Embarking to Cythera, ca. 1709 – 10
What might be the subject of this scene? It is the early rococo, a period in which the nobility withdrew ever further into its private sphere and attached great importance to its elegant appearance – often to the point of looking quite affected, at least by today’s standards. Several young persons of rank have gathered on the shore of a body of water. A boat lies in readiness to ferry them to Cythera – the island of Venus alluded to in the background, where it has supposedly emerged from the depths. A “fête galante” is to take place there, a celebration of love that will presumably go beyond conventions and courtly formalities. Watteau painted the composition three times, this being the oldest version. In his choice of motifs, he liked to draw from the convivial life of the nobility transcending the bounds of strict etiquette.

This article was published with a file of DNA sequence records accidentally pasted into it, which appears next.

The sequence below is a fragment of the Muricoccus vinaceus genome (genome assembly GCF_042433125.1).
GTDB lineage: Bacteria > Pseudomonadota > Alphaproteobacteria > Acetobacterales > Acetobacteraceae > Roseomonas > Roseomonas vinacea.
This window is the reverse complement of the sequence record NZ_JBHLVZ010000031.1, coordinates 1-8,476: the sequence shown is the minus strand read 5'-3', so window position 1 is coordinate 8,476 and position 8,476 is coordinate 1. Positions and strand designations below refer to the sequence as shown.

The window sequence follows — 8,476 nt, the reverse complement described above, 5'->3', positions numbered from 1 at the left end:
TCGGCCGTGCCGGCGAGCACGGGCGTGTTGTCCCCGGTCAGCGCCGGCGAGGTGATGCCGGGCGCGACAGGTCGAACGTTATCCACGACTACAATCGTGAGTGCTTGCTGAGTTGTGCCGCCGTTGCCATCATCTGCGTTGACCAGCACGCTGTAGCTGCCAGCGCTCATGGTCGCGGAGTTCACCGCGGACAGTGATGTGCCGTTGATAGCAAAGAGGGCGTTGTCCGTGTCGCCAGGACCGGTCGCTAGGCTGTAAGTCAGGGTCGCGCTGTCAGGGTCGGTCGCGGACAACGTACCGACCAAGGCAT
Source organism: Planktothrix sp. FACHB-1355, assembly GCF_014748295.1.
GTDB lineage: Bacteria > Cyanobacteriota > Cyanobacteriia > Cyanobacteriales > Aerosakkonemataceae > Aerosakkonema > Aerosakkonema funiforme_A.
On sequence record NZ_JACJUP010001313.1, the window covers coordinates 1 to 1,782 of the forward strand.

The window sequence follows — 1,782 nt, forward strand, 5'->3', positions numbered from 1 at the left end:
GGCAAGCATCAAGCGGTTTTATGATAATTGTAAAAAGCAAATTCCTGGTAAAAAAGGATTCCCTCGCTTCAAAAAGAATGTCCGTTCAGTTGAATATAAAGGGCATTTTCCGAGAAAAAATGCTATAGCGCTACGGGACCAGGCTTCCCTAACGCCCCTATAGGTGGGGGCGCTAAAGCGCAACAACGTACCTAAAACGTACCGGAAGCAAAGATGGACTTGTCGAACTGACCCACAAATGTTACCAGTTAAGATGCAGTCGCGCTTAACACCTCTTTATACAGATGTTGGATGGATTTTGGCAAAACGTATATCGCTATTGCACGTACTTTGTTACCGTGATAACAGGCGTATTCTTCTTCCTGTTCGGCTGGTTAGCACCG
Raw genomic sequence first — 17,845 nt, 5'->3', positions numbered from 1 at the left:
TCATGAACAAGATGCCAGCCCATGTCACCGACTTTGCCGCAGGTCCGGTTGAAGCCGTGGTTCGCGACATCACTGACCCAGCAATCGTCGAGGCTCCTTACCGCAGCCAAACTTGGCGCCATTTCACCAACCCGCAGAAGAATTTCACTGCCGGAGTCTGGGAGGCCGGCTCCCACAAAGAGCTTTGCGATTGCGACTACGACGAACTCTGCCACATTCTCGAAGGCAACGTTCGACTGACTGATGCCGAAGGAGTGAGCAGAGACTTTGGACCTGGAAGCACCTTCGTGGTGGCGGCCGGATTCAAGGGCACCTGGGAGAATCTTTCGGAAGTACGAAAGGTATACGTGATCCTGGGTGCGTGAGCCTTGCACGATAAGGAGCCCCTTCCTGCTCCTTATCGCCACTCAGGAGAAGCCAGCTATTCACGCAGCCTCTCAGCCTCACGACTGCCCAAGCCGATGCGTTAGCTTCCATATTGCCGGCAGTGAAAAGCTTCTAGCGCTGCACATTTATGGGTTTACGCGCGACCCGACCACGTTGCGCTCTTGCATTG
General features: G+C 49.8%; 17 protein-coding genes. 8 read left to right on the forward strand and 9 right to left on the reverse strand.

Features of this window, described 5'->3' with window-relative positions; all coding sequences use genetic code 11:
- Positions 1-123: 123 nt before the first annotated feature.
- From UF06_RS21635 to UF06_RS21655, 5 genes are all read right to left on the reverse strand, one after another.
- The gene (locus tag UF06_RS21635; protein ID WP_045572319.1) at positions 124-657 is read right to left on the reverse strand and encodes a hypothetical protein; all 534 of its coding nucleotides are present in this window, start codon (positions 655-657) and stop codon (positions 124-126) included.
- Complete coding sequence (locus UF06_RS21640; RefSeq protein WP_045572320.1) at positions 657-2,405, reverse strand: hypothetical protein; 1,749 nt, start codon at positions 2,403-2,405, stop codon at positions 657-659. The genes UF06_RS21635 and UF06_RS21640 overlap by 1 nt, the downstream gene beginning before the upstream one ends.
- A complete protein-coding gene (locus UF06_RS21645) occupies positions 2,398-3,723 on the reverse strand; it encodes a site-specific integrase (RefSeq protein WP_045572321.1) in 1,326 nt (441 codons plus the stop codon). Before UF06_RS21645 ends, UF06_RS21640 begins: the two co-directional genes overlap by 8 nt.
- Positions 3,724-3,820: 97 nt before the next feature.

Paintings such as this one not only brought him success and the academic title of “peintre des fêtes galantes” but even established a new genre – scenes of merry gatherings in nature – which would remain popular until Impressionism. This work was inspired by a play. And the manner in which the subjects are staged here in their vibrant, costume-like clothing indeed has a theatrical quality. The many cupids are another sign that none of this is real. The island of free love is an erotic dream of the rococo.